In 1993, Emile Leray decided to take on an adventurous tour of crossing the Moroccon desert in his Citreon 2CV. But on his way, he crashed his car and was stranded in the middle of the desert.
With no communication devices and no help for hundreds of miles, he embarked upon the idea of building a working motorcycle from his wrecked car parts. Using just basic tools, which didn’t include power tools, drills, blowtorches or welding equipment, he built the motorcycle in a mere 12 days.
He converted the car’s rear bumper into a rudimentary seat, shortened the chassis, and placed the engine and transmission in the middle to create a vehicle that he reckoned would last for enough time to reach civilisation. However, the Citroen’s transmission, a drum-type arrangement that drives the rear wheel friction, which, by the laws of physics and mechanics, forced Emile to ride his motorcycle in reverse only. After a day of riding, he managed to reach the nearest village.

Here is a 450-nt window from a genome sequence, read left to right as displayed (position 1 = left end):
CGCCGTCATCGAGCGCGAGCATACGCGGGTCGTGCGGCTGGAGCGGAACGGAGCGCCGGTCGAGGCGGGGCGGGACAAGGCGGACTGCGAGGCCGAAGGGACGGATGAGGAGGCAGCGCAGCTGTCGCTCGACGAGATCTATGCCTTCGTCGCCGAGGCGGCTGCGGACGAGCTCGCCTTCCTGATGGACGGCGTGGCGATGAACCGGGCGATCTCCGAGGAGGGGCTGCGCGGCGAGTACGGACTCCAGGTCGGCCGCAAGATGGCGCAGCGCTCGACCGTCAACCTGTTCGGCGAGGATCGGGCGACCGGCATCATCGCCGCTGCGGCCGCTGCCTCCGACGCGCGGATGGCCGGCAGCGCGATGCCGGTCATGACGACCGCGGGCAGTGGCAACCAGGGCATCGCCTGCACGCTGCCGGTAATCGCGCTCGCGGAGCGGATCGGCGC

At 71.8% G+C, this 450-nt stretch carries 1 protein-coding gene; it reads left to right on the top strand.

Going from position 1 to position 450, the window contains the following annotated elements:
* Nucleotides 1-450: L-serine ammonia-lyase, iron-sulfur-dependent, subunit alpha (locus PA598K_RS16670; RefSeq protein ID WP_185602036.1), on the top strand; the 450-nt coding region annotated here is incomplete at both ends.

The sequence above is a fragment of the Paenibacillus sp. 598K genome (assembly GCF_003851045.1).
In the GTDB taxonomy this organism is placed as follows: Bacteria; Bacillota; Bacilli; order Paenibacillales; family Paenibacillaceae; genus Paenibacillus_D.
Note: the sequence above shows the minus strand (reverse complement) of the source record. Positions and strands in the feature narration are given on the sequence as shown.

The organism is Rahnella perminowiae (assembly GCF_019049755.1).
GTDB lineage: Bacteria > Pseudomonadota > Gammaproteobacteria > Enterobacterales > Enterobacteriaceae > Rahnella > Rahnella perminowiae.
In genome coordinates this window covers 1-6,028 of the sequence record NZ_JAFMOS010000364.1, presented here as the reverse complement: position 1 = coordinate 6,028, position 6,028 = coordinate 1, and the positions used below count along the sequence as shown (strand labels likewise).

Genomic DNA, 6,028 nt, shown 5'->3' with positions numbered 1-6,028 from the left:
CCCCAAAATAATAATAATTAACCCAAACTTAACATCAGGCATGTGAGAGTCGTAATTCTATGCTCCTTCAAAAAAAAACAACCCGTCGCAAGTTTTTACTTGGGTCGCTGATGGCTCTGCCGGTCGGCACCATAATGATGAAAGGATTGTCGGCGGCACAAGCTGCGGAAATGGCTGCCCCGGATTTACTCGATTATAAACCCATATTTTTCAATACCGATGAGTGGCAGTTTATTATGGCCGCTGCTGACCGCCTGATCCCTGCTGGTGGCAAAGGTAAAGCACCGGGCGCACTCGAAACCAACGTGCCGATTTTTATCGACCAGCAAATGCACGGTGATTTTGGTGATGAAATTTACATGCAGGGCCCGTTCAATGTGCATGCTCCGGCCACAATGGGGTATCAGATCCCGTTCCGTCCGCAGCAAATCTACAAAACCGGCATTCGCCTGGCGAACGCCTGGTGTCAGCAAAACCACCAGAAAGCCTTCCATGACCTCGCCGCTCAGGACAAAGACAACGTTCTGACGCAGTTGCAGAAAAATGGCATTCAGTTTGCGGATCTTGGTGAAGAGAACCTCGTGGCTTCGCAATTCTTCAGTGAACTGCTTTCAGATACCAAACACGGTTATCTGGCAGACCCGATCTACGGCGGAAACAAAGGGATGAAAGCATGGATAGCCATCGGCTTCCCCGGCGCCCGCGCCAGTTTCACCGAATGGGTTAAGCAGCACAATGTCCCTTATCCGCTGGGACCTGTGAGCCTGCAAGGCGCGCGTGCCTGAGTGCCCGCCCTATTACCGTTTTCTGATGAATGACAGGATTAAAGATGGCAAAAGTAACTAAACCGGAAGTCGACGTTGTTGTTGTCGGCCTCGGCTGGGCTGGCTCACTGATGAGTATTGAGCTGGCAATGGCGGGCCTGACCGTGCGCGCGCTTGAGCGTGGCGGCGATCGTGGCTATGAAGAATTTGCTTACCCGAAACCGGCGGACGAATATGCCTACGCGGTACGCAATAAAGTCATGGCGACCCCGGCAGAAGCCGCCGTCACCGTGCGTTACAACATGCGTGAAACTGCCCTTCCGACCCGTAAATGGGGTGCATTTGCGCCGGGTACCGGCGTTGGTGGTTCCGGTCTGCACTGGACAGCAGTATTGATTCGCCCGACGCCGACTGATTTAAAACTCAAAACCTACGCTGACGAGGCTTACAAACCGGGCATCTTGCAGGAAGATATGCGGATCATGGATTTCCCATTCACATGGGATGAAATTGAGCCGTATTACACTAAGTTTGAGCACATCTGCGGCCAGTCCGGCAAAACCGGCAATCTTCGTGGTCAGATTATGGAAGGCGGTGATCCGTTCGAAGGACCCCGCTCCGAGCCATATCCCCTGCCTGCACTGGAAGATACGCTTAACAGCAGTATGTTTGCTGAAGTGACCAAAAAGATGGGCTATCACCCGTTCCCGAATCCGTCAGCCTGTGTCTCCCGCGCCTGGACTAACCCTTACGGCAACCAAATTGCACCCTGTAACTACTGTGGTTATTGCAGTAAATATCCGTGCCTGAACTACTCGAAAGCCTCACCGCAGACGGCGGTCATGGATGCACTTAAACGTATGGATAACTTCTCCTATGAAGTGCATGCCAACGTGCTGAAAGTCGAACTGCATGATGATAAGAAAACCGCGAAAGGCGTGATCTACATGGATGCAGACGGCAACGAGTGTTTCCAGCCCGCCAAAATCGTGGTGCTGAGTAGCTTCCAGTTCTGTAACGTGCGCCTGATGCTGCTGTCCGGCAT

Emile Leray, now 60 years old is living in northwest France and still keeps the motorcycle as a memento of his incredible escape from the Moroccan desert. His experiments have earned him the well deserved 'world’s most extreme mechanic’ tag.
Source : www.motoroids.com